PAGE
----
Mr. Itzkowitz, now a fellow at Third Way, a center-left think tank, said the report showed the cohort default rate was a “useless and toothless accountability measure.”
“In reality, having a low rate doesn’t mean that an institution is serving its students well,” he said.
The cohort default rate was written into law in the early 1990s amid concerns that colleges, mainly for-profit higher education institutions, were saddling students with debt and degrees with little value. Many experts and higher education leaders now acknowledge that it has outlived its usefulness.
The measure is a target in this year’s stalled effort by Congress to reauthorize the Higher Education Act. Senator Lamar Alexander of Tennessee, the chairman of the Senate Education Committee, “believes Congress can improve the way colleges and universities are held accountable,” a spokeswoman said. A reauthorization proposal from Mr. Alexander’s committee would shift to using the percentage of students actually repaying loans to measure the value of an institution’s degrees.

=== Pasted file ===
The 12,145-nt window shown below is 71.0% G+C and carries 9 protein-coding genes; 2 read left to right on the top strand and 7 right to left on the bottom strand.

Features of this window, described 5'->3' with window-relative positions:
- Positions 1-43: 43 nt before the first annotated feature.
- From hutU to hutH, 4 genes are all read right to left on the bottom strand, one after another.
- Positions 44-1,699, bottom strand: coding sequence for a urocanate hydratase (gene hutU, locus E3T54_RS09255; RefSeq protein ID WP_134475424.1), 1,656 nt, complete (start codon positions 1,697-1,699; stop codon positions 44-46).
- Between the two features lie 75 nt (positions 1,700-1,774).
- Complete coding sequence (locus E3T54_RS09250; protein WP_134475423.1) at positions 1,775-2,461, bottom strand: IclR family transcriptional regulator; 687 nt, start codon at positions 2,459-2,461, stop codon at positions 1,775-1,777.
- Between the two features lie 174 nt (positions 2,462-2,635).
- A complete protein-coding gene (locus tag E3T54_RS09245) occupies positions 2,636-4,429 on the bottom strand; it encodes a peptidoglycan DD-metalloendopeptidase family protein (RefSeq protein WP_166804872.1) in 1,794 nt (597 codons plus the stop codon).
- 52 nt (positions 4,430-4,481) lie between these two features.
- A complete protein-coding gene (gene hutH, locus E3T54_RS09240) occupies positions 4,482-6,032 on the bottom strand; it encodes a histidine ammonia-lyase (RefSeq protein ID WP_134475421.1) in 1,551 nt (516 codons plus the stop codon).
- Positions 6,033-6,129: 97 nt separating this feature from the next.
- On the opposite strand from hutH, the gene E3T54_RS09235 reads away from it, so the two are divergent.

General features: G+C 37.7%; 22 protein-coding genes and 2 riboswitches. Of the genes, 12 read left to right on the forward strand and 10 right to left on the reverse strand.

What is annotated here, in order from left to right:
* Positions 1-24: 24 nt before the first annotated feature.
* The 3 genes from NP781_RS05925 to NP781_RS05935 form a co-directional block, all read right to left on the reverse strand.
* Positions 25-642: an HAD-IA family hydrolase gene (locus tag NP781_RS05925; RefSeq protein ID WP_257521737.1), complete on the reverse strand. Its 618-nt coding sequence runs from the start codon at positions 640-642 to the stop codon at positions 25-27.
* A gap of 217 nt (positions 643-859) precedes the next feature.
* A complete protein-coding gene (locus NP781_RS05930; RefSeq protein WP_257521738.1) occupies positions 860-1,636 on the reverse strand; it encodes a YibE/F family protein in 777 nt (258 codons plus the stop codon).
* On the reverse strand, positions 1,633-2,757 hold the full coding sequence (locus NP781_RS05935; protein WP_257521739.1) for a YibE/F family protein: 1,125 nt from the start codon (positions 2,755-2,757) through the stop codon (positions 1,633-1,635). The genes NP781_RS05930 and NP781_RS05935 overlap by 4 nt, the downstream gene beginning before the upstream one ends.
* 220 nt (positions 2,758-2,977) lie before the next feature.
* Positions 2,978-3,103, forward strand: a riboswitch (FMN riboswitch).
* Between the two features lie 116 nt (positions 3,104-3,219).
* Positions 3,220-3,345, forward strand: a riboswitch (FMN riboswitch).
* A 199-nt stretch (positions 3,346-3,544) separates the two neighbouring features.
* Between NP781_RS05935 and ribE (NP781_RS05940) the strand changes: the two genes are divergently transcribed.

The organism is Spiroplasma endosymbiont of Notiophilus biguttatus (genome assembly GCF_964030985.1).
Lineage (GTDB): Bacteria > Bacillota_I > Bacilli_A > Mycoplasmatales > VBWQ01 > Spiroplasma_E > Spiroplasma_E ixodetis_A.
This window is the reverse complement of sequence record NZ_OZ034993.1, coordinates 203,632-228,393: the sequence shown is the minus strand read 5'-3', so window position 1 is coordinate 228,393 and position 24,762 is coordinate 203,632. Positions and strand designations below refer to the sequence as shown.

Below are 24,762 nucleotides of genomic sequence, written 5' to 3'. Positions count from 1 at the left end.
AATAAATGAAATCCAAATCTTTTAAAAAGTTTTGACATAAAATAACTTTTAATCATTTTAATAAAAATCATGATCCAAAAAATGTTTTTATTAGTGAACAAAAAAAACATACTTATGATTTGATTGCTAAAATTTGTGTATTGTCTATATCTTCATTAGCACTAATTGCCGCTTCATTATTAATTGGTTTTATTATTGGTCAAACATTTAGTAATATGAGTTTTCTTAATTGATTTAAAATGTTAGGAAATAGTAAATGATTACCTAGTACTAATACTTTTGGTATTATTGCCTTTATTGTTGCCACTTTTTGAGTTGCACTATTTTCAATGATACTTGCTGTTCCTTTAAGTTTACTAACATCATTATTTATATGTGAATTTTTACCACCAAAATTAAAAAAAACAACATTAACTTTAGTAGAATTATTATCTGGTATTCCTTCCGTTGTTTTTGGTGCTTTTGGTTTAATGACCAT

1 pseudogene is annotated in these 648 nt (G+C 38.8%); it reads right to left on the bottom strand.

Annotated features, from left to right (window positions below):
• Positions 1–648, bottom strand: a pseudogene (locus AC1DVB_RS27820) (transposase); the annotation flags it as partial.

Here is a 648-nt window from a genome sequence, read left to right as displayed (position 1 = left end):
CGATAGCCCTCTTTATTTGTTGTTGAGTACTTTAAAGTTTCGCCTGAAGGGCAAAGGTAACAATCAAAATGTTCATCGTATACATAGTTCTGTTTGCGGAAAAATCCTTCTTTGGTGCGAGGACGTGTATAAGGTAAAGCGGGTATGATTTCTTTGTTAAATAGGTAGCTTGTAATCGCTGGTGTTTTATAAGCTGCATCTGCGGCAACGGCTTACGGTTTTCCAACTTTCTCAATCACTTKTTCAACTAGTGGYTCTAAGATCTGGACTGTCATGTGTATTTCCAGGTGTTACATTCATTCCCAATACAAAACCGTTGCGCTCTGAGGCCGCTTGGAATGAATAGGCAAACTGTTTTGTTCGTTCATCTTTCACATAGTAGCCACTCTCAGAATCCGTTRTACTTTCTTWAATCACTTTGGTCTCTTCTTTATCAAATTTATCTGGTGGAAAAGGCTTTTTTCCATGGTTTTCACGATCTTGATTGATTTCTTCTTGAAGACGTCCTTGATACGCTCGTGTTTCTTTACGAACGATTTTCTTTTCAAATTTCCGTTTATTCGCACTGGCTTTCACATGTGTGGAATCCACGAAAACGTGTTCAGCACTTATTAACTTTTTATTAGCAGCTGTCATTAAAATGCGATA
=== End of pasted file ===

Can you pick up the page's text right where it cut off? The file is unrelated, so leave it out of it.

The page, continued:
According to the G.A.O. report, the Education Department estimated that it would not recover more than 20 percent, or $4 billion, of defaulted loans. Based on the number of students turning to forbearance, auditors suggested that number is sure to rise. The percentage of students turning to forbearance as a long-term option, about 18 months, has doubled since 2009.
Those students were more likely to default on their loans after three years, as their loans swelled with interest. They faced long-term consequences such as bad credit ratings and barriers to securing employment and housing. Other repayment plans, such as income-driven repayment plans that allow loan forgiveness after 25 years, could be more beneficial, auditors said.
But it is in colleges’ best interest to push forbearance, auditors found. The loans are considered “in repayment,” and when forbearance extends for 18 months, it is nearly impossible for a student to default within three years of graduation.